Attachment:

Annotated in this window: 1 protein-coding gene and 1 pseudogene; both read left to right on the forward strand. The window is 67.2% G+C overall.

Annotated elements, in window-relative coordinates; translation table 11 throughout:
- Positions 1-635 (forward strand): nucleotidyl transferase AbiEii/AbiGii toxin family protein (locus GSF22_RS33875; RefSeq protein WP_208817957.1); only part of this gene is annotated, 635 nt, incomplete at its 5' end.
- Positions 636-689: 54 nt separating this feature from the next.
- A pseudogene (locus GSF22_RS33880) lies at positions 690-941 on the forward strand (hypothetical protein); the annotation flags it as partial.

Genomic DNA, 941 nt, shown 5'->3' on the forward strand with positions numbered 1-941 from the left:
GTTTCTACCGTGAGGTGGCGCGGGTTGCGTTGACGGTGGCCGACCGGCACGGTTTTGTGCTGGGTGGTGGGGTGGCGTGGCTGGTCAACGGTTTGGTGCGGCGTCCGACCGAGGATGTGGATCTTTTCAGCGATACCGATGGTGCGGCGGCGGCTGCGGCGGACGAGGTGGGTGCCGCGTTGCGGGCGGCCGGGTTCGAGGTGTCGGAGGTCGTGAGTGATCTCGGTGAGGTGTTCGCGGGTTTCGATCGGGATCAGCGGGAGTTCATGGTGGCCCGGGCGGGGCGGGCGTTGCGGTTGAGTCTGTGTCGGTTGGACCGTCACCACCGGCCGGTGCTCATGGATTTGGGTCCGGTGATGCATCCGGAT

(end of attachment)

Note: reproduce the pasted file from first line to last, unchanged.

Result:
Annotated in this window: 1 protein-coding gene and 1 pseudogene; both read left to right on the forward strand. The window is 67.2% G+C overall.

Annotated elements, in window-relative coordinates; translation table 11 throughout:
- Positions 1-635 (forward strand): nucleotidyl transferase AbiEii/AbiGii toxin family protein (locus GSF22_RS33875; RefSeq protein WP_208817957.1); only part of this gene is annotated, 635 nt, incomplete at its 5' end.
- Positions 636-689: 54 nt separating this feature from the next.
- A pseudogene (locus GSF22_RS33880) lies at positions 690-941 on the forward strand (hypothetical protein); the annotation flags it as partial.

Genomic DNA, 941 nt, shown 5'->3' on the forward strand with positions numbered 1-941 from the left:
GTTTCTACCGTGAGGTGGCGCGGGTTGCGTTGACGGTGGCCGACCGGCACGGTTTTGTGCTGGGTGGTGGGGTGGCGTGGCTGGTCAACGGTTTGGTGCGGCGTCCGACCGAGGATGTGGATCTTTTCAGCGATACCGATGGTGCGGCGGCGGCTGCGGCGGACGAGGTGGGTGCCGCGTTGCGGGCGGCCGGGTTCGAGGTGTCGGAGGTCGTGAGTGATCTCGGTGAGGTGTTCGCGGGTTTCGATCGGGATCAGCGGGAGTTCATGGTGGCCCGGGCGGGGCGGGCGTTGCGGTTGAGTCTGTGTCGGTTGGACCGTCACCACCGGCCGGTGCTCATGGATTTGGGTCCGGTGATGCATCCGGAT